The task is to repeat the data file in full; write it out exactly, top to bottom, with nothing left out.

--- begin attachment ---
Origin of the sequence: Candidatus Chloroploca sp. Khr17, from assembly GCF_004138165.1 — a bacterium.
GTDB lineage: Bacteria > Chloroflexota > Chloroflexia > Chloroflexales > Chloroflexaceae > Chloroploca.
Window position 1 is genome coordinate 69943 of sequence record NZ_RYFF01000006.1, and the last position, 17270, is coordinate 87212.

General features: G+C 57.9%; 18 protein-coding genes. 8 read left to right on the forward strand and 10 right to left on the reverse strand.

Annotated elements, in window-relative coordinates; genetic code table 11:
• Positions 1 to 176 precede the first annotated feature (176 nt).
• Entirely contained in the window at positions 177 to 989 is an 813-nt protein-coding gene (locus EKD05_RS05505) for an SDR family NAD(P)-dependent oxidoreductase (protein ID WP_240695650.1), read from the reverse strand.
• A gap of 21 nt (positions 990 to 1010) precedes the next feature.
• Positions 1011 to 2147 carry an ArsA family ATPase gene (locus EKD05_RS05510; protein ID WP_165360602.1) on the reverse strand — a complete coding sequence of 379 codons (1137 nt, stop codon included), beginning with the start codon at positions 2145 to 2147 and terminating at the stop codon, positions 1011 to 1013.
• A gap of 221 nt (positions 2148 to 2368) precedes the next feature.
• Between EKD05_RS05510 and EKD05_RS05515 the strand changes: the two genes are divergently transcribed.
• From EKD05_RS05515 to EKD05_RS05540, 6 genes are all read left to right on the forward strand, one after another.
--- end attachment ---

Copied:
Origin of the sequence: Candidatus Chloroploca sp. Khr17, from assembly GCF_004138165.1 — a bacterium.
GTDB lineage: Bacteria > Chloroflexota > Chloroflexia > Chloroflexales > Chloroflexaceae > Chloroploca.
Window position 1 is genome coordinate 69943 of sequence record NZ_RYFF01000006.1, and the last position, 17270, is coordinate 87212.

General features: G+C 57.9%; 18 protein-coding genes. 8 read left to right on the forward strand and 10 right to left on the reverse strand.

Annotated elements, in window-relative coordinates; genetic code table 11:
• Positions 1 to 176 precede the first annotated feature (176 nt).
• Entirely contained in the window at positions 177 to 989 is an 813-nt protein-coding gene (locus EKD05_RS05505) for an SDR family NAD(P)-dependent oxidoreductase (protein ID WP_240695650.1), read from the reverse strand.
• A gap of 21 nt (positions 990 to 1010) precedes the next feature.
• Positions 1011 to 2147 carry an ArsA family ATPase gene (locus EKD05_RS05510; protein ID WP_165360602.1) on the reverse strand — a complete coding sequence of 379 codons (1137 nt, stop codon included), beginning with the start codon at positions 2145 to 2147 and terminating at the stop codon, positions 1011 to 1013.
• A gap of 221 nt (positions 2148 to 2368) precedes the next feature.
• Between EKD05_RS05510 and EKD05_RS05515 the strand changes: the two genes are divergently transcribed.
• From EKD05_RS05515 to EKD05_RS05540, 6 genes are all read left to right on the forward strand, one after another.